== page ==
This past week at the Strawberry and Chocolate Cultural Center in Havana, I attended the “Last Thursday” debate, which is organized every last Thursday of the month by the editorial board of Temas magazine.
The forum consists of a roundtable with several guest specialists to discuss a theme that is determined at the beginning of the year.
On this occasion the discussion was devoted to “school textbooks.”
The topic was presented by magazine’s director, Rafael Hernandez. As the host, he asked that what was discussed not be disclosed, since the debate would be filmed and later shown to the panelists, who would be able to cut out anything they felt didn’t accurately reflect their thinking.
Likewise, another important point was raised: “Nothing would be posted on the Internet until it was first done so on an official site.” What I found curious was that they asked those in attendance at the public presentation to first remain silent on what’s said by the panelists, after they express their opinions openly before the more than 100 people present. Nor did I understand why these panelists would later have to retract anything.
Rafael, just as he demands of himself, went on to fulfill his commitment to the sponsors of the magazine by making two “commercial” announcements. He read letters from Ramon Labañino and Gerardo Hernandez, two of the five Cuban prisoners in the United States under charges of conspiracy to commit espionage.
Gerardo Hernandez’s letter alluded to what happened to opposition blogger Yoani Sanchez last year when she came to a “Last Thursday” debate in a disguise; she knew beforehand that she and the entire community of independent bloggers were not permitted in the forum. Nevertheless, in his letter to Rafael Hernandez, Gerardo Hernandez referred to Yoani as a, “wig-wearing German tourist promoted by the information transnationals who want to sabotage your debate.”
Personally, I believe that the sole entity acting explicitly as a saboteur of the “Last Thursday” debate has been the State itself, which on more than one occasion has kept certain people from entering the Strawberry and Chocolate forum. It’s worth clarifying that months before what happened to Yoani, moderate socialist Manuel Cuesta Morua and the rest of the members of his illegal association, Arco Progresista (Progressive Arch) were also prevented from entering the hall.
That fact could be looked at in two ways, since Morua Cuesta and many of the members of Arco Progresista are black, and because the debate was dealing precisely with the issue of racism in Cuba (by a strange twist of fate).
Rafael Hernandez belongs to a generation of Cuban intellectuals that came after “the historical generation” of the Revolution; therefore, they’ve had to live with the eternal guilt of not having gone to the Sierra Maestra Mountains to fight against the Batista dictatorship, for having been too young.
That’s why as a member of his generation, Rafael has had to spend his life demonstrating, time and time again, his inexhaustible loyalty to the Revolution. Like so many others, he has been “dethroned” on more than one occasion only to reclaim a position of prestige within the official party line, though with great effort.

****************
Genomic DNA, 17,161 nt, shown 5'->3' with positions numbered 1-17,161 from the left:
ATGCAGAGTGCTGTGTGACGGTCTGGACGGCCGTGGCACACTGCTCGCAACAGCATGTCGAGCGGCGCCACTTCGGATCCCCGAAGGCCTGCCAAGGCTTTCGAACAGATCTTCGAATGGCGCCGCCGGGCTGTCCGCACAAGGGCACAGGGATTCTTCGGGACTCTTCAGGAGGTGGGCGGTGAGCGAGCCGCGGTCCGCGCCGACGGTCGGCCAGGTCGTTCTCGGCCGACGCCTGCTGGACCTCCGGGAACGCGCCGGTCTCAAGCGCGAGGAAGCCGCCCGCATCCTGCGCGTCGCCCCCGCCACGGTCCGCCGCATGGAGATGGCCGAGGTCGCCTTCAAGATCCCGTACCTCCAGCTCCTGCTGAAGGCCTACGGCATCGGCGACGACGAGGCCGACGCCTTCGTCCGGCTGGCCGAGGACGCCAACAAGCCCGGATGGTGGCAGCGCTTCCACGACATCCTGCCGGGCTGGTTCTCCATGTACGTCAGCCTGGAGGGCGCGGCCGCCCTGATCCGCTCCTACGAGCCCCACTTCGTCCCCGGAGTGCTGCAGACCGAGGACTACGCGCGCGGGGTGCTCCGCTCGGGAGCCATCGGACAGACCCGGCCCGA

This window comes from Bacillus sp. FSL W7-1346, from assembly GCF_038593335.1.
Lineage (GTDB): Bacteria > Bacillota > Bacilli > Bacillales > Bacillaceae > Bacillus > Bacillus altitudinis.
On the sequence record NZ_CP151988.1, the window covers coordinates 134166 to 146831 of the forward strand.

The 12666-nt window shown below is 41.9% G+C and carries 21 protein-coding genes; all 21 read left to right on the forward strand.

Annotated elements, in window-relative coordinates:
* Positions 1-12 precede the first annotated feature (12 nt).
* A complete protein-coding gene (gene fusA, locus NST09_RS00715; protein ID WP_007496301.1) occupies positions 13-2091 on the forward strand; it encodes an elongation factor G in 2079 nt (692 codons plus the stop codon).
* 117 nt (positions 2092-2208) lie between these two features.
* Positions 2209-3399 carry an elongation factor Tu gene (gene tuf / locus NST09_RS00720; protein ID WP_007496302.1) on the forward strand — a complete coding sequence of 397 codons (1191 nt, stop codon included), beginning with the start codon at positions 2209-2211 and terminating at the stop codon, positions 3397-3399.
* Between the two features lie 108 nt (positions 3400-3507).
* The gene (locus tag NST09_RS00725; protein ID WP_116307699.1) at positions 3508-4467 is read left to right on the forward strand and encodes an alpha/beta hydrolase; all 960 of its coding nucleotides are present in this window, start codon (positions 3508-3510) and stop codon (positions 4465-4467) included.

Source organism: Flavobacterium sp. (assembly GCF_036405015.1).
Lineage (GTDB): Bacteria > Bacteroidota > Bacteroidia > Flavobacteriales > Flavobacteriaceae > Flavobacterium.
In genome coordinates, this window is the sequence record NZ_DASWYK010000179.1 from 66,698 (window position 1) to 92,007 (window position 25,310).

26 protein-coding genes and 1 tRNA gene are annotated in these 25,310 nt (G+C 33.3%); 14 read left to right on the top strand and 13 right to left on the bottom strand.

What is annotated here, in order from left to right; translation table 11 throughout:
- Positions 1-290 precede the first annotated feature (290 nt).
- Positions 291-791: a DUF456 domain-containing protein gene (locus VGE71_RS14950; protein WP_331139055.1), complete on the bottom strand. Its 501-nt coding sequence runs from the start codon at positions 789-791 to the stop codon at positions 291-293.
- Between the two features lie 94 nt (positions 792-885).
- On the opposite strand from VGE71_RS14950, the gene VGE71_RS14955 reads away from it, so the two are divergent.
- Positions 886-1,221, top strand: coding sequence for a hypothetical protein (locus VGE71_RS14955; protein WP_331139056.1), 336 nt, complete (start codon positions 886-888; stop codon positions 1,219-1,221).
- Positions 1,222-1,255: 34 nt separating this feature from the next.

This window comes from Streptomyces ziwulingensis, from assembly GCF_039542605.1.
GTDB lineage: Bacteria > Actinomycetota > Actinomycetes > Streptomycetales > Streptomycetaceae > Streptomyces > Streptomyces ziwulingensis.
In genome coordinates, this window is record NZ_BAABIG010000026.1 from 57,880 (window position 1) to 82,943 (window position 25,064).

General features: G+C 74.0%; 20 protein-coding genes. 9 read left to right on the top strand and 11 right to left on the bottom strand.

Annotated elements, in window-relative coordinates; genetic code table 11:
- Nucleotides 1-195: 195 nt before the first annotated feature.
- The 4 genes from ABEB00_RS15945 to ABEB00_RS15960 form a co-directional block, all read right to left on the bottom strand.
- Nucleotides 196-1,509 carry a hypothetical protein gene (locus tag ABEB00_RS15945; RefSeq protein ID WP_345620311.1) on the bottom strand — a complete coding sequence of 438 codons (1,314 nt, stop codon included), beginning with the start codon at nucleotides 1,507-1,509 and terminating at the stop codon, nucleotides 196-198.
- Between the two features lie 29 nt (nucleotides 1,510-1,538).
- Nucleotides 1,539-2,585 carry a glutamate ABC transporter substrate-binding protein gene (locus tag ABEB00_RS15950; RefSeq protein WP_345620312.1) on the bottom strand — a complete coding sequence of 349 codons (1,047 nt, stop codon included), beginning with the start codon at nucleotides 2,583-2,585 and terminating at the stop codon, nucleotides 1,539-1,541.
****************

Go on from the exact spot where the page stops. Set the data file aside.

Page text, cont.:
Despite this, I believe that the work of political scientist Rafael Hernandez is commendable because he has achieved what seemed impossible: the creation in Cuba of a setting for debate in which the panelists often express their disagreement with each other and even with the State itself.
It’s important to highlight that the debate around “school textbooks” occurred with complete agreement between the panelists and those in attendance. The thinking of the panel was that while these texts contribute to students’ knowledge, if the teachers are poor then even the best books are of little value.
When the time came to open the floor to the public, excellent comments were made. One of the most outstanding was by writer Jose Miguel Sanchez (whose pen name is “Yoss”) who said that what must be reflected in the new school books are the new problems of Cuban society – those that arose in the wake of the collapse of the socialist camp and with the establishment of a dual currency in our country. The inclusion of these problems is necessary, he asserted, for children and teens to grow up with minds that are conscious, un-prejudiced and aware of their responsibilities to the nation.
The upcoming debate (set for Thursday, November 25) is titled “USBs: The Informal Consumption of Audiovisual Information.” That name itself is a harbinger of controversy since much of the audiovisual content consumed in Cuba is absolutely informal and has Miami television stations as its principal supplier.
Given that, I find myself praying that the “Strawberry and Chocolate” facility does not again deny the right to admission. If it continues to do so, instead of “Last Thursdays” what we’ll have are “Disguised Thursdays,” since we won’t know if the expressed opinions of the panelists will be the same as what’s published later.